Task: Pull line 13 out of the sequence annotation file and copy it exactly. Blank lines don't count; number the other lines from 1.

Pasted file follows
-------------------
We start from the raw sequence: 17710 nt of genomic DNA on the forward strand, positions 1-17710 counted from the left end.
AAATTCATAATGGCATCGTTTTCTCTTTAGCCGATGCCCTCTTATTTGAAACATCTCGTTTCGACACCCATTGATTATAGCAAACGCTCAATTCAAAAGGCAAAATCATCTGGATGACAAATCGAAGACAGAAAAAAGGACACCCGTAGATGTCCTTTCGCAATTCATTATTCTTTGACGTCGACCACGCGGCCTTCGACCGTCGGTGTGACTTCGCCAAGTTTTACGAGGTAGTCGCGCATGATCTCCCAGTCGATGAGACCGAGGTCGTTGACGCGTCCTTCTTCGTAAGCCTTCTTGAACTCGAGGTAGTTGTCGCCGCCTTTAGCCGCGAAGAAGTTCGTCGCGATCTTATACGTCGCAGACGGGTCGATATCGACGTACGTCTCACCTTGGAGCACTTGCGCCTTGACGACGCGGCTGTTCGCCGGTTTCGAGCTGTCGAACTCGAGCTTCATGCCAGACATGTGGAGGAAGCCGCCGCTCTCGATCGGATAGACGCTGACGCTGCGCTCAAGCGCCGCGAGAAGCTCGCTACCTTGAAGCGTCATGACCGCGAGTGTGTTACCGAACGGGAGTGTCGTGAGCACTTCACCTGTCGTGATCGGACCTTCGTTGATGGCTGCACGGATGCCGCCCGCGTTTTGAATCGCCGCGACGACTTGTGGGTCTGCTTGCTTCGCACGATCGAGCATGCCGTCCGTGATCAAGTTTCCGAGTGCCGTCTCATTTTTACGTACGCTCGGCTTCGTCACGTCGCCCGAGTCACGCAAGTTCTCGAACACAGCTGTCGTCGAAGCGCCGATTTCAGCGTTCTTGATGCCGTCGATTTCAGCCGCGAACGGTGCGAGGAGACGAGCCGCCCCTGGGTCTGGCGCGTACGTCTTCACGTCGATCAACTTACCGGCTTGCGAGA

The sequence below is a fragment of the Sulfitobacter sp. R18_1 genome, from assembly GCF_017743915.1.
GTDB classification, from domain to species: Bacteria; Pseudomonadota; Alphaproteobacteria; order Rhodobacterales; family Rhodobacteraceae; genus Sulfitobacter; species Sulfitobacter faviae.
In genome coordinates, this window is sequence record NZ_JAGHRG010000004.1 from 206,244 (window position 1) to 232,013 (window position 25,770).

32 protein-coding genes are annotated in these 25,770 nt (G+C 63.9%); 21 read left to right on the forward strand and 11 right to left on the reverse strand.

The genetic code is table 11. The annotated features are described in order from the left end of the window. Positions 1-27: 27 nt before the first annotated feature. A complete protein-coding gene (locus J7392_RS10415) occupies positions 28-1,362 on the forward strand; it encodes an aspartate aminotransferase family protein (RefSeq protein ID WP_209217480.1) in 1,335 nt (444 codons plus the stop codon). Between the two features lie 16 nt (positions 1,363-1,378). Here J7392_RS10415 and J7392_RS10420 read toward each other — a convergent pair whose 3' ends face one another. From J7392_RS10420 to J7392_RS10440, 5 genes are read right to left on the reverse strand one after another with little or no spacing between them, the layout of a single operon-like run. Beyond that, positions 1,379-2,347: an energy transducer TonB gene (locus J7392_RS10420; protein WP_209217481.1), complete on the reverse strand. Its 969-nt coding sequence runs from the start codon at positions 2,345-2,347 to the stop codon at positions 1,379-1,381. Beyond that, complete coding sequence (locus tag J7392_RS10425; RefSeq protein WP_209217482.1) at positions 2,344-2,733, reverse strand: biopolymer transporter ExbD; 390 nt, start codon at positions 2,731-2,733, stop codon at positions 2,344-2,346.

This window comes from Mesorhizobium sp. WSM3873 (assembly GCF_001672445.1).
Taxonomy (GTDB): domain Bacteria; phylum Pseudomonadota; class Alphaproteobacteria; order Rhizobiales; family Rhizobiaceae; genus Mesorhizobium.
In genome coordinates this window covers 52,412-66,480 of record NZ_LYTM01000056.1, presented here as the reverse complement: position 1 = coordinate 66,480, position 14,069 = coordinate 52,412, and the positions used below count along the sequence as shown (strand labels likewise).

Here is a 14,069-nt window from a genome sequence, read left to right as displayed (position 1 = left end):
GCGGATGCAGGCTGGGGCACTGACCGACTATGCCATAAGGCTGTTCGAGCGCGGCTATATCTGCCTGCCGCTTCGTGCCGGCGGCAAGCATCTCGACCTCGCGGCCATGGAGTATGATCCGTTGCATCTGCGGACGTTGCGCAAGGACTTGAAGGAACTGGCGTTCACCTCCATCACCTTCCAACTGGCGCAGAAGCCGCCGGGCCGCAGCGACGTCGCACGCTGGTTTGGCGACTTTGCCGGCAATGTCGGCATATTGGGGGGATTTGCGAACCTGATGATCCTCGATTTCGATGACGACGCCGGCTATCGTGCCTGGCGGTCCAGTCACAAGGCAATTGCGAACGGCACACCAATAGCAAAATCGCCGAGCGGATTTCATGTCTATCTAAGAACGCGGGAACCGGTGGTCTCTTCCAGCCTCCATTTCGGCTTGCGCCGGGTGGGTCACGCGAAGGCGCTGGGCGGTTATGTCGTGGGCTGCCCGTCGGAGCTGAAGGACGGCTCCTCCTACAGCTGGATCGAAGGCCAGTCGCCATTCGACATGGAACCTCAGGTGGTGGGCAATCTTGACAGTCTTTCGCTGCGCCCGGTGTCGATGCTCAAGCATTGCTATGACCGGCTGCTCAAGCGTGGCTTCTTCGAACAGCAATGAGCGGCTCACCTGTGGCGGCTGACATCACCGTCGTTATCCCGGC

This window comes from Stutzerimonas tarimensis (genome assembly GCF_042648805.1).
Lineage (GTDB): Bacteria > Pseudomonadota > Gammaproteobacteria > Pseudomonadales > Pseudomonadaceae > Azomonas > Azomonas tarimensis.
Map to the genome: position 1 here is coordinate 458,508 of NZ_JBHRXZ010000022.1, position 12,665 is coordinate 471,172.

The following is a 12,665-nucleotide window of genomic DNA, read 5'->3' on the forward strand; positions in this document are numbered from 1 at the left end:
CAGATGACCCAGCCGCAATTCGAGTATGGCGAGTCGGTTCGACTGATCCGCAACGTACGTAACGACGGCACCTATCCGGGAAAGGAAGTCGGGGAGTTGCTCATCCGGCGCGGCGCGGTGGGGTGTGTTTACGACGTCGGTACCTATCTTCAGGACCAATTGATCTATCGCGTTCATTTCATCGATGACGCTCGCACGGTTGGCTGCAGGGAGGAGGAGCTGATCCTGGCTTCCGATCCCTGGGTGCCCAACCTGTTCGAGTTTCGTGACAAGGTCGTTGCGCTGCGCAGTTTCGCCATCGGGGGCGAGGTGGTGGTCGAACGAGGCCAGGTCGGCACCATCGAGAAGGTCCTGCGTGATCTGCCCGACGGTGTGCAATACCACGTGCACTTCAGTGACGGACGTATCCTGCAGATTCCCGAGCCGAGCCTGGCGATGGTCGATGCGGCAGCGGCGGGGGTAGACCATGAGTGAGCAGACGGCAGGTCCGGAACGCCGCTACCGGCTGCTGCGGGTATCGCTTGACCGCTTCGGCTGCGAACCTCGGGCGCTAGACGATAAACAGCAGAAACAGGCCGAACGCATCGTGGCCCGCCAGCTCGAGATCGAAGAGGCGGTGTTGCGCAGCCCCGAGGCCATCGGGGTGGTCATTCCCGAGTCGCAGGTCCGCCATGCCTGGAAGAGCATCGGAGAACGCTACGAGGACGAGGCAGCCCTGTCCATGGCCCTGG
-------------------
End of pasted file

This window comes from Stutzerimonas tarimensis (genome assembly GCF_042648805.1).